Sustrans Cymru: 'Spend less on roads, more on cycling'
Money needs to be taken away from building roads and used to create safer bike routes if Wales is to boost cycling, a transport charity says.
Sustrans Cymru said if Welsh government plans to increase cycling were to succeed, funding within its transport budget needed to be re-prioritised.
But the Institute of Advanced Motorists (IAM) warned poorer road conditions would be dangerous for all users.
The Welsh government said it was committed to increasing cycling.
It comes as a conference was held looking to get more people using bikes across Wales.
The event in Cardiff focused on the Welsh government's Active Travel Bill, which aims to develop a network of walking and cycling routes around the country.
If it becomes law this autumn, councils would have a legal duty to make it easier for more people to walk and cycle.
But Sustrans, which promotes sustainable transport, said if the legislation was to make a major difference, ministers would need to assess how they spent money within the transport budget.
Matt Hemsley, Sustrans Cymru's policy advisor, said currently just £3.30 was spent per person on cycling in Wales each year - which equates to a total of £15m a year - which was a "tiny fraction of the transport budget".
That compares to £19 a head in the Netherlands, where cycling is extremely popular.
He said the charity would like to see the Welsh government spending up to £50m a year on cycling.
"Holland in the 1970s was a very car-dominated society," he said.
"But they then spent less on the roads and spent more on cycling.
"The Welsh government will have to assess its funding. It's currently spending hundreds of millions of pounds on roads like the Heads of the Valleys road [in south Wales] and the cycling budget is tiny."
He said if people were to be encouraged to get out of their cars and use bikes for shorter journeys a network of safer routes was necessary.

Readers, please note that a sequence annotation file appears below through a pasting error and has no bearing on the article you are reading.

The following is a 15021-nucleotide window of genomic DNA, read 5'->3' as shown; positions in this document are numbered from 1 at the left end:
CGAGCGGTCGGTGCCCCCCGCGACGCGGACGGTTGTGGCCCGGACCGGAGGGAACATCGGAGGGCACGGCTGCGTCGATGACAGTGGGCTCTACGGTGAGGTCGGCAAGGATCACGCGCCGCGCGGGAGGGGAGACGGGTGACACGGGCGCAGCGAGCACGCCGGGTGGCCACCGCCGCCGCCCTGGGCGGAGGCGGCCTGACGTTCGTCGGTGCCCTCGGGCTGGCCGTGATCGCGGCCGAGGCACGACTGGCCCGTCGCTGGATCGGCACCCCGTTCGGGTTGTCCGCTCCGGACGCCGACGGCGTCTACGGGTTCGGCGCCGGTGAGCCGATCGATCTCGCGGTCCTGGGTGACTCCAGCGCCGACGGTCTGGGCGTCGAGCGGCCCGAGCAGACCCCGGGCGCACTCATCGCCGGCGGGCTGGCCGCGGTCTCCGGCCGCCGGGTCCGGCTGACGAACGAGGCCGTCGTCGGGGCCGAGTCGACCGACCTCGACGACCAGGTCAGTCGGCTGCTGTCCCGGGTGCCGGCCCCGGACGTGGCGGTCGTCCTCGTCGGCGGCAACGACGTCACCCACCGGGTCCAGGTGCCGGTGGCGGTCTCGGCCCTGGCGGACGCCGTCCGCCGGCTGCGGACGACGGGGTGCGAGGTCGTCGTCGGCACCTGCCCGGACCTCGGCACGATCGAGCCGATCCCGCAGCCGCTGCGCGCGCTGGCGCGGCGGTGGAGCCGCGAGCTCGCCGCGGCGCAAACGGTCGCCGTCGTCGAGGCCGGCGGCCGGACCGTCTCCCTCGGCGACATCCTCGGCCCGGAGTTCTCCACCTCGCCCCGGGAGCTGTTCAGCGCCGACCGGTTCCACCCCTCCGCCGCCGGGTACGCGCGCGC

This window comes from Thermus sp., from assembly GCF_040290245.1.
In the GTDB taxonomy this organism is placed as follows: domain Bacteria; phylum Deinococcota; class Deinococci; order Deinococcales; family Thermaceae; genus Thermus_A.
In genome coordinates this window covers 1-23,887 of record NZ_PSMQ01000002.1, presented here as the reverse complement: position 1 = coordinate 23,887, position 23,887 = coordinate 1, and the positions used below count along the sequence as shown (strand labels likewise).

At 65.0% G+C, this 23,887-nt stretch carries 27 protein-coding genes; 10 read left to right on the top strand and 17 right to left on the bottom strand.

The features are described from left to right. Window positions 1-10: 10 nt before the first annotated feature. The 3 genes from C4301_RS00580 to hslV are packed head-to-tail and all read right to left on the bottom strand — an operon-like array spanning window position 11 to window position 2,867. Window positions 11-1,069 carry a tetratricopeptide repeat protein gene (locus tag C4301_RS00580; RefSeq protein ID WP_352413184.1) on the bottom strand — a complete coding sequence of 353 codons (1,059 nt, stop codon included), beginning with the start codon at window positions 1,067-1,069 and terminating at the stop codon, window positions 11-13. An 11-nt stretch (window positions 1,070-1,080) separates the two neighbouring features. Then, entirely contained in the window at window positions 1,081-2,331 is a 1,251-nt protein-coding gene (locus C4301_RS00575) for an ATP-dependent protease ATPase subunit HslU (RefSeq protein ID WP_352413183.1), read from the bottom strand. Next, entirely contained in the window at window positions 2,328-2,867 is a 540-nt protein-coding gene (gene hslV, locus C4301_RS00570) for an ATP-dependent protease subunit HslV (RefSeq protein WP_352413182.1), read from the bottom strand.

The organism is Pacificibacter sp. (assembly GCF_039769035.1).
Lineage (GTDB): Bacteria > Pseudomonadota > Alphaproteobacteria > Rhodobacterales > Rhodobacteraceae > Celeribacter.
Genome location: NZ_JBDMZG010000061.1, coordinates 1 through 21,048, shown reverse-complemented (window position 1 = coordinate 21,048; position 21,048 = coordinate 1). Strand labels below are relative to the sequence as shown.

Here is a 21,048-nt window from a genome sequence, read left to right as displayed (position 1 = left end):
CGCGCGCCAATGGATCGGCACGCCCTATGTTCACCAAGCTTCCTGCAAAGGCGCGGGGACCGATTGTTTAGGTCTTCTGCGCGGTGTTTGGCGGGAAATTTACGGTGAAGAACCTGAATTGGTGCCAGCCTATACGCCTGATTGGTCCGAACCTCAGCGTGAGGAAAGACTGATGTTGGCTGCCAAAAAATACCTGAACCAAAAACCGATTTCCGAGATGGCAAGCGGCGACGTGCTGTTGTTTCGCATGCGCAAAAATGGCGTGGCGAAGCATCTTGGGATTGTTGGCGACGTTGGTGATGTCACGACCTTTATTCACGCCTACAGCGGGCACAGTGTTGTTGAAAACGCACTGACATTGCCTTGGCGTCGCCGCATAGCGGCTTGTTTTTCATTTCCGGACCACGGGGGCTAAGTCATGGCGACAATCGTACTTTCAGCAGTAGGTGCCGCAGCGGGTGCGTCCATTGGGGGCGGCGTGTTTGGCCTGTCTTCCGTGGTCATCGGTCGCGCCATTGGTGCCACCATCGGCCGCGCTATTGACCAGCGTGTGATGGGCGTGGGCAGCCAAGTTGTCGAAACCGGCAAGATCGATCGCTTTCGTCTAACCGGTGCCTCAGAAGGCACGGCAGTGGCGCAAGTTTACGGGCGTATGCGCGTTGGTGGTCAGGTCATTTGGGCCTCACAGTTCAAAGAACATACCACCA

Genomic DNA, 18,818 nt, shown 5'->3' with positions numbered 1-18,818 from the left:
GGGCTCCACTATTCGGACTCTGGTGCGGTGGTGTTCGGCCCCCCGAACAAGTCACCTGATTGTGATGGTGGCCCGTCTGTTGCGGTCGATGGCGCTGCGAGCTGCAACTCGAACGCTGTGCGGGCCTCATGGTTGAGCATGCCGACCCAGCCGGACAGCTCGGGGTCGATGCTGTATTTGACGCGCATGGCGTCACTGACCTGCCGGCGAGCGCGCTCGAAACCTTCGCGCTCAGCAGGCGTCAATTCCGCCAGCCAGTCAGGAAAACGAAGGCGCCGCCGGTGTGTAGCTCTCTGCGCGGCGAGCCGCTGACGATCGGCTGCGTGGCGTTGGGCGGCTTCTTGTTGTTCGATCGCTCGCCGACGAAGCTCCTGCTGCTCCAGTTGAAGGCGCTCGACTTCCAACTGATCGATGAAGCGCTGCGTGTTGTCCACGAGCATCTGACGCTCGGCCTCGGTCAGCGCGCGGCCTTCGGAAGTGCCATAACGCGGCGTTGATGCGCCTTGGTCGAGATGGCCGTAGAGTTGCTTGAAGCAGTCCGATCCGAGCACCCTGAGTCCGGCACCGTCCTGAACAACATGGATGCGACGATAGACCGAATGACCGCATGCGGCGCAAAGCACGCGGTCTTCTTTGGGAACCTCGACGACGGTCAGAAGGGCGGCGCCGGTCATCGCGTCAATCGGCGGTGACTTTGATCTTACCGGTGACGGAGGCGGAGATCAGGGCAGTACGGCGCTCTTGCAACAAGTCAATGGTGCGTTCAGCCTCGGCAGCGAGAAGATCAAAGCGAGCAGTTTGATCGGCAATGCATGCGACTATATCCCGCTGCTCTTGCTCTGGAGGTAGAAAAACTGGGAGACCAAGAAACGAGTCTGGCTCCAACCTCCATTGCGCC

"Cycling isn't going to be for every journey all the time," he added.
"But it's about making it easier for people who might be too worried to cycle at the moment."
However, Tim Shallcross, head of policy at the IAM, said it would not be right to "pinch money from one pot and put it in another".
"In Wales we're a spread out community and cycling is not practical for some people, particularly for the young and old.
"Lots of people rely on the roads. There are far more cars on the roads than cyclists and to take money away from them would mean they would not be improved, which would impact on all road users.
"There does need to be more investment to make roads safer for cyclists but that should not be at the expense of the roads themselves."
The conference, called Wales: A Cycling Nation, explored how cycling can benefit the economy, tourism and health and heard from First Minister Carwyn Jones.
The Welsh government said it was committed to supporting increased levels of cycling across Wales.
"This year we are allocating £7.9m to the Regional Transport Consortia for them to implement infrastructure projects across Wales that will make it easier for more people to walk and cycle within their communities," a spokesperson said.
"A further £5m is being allocated to the Safe Routes in Communities initiative. In addition we have allocated £1.8m to promote active travel."